My father was visiting when the suppository episode happened and, a few days after he left, my mother came. That’s it from Christmas until now. That is my 2015. One quarter of a year summed up: reaction-recovery-reaction-recovery-reaction-recovery-reaction-recovery-visitor-visitor. Thank god for the visitors because the rest is really depressing. My friend M recently said that he fears not seeing those he loves ever again and, as we get older, that concern becomes more and more pressing. I think this all the time with my parents living so far away. Their visits allowed me to breathe easier. They filled me up with sustenance and gave me a little more mettle to carry on. I am incredibly lucky to have such a supportive and loving family. Recently, Jen Brea asked the ME community to post the most compassionate word or giving act ever received in relation to our illness (a very moving thread) and all I could think was, my family, my siblings, my parents, my best friends… their messages, words of encouragement, interest in learning about ME, physical help, monetary help, emotional help… Where would I be without them?

Both visits were wonderful and were needed more than I realised. My mother helped me with a hundred tasks I haven’t been able to accomplish and I got to hear all about my brothers and nieces and nephews, whom she had just visited. We managed to drive to the beach dog park twice: first, with my father and sister and, again, with my mother. It has been glorious weather in Seattle and getting out of the house is always the highlight of my months.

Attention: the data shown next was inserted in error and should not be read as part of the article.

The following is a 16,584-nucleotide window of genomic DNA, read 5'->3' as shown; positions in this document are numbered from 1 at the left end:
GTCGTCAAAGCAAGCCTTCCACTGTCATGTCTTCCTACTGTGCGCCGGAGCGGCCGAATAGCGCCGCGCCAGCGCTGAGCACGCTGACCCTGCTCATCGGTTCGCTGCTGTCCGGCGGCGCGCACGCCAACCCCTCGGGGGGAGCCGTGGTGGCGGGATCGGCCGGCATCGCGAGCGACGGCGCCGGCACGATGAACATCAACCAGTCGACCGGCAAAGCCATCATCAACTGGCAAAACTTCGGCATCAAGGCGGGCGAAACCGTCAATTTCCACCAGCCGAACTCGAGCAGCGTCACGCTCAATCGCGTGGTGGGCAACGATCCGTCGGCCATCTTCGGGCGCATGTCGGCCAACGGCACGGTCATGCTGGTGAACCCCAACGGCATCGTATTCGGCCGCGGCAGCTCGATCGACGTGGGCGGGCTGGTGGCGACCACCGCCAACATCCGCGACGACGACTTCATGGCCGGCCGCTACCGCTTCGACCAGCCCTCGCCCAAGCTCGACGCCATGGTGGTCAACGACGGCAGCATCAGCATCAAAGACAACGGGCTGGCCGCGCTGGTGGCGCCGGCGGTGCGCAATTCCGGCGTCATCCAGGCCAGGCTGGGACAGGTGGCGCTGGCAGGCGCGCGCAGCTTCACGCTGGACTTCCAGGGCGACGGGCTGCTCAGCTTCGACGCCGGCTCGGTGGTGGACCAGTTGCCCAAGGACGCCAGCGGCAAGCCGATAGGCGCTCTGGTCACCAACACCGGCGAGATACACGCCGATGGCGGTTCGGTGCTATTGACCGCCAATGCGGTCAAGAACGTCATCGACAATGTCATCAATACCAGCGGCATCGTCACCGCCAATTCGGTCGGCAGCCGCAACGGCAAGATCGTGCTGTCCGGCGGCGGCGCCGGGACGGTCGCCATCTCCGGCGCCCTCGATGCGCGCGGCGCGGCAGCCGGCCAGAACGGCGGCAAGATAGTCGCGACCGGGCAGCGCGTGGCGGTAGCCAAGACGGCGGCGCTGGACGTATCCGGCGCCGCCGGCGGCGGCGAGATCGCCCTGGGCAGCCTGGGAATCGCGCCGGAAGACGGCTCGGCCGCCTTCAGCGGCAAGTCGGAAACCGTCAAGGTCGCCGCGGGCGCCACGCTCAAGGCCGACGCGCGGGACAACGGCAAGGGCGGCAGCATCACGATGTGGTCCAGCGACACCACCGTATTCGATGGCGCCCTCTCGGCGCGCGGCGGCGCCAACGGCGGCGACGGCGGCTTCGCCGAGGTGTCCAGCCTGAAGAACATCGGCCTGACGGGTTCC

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Yay! Beach!

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Damn, he’s a fine looking dog. ❤

The one downside was, my husband wasn’t with us the first time, so I was without his deafening whistle and another set of eyes on our smaller dog, Riley, the escape artist. He ran around the rocks at the edge of the park and took off, causing me to expend more energy than I have in many months. I stood calling at the top of my lungs, over and over, “RILEY, COME!” and then started to panic when he didn’t reappear. At the top of my lungs and panic are not things that go well with ME. My voice is not strong, but, man, when my child went missing, nothing was going to stop me yelling for him. This is a dog that is only ours because he ran away from some other home and was found in a house barn, emaciated and unable to stand up. He’s an adventurer and curious about everything, while Bowie sticks to me like glue.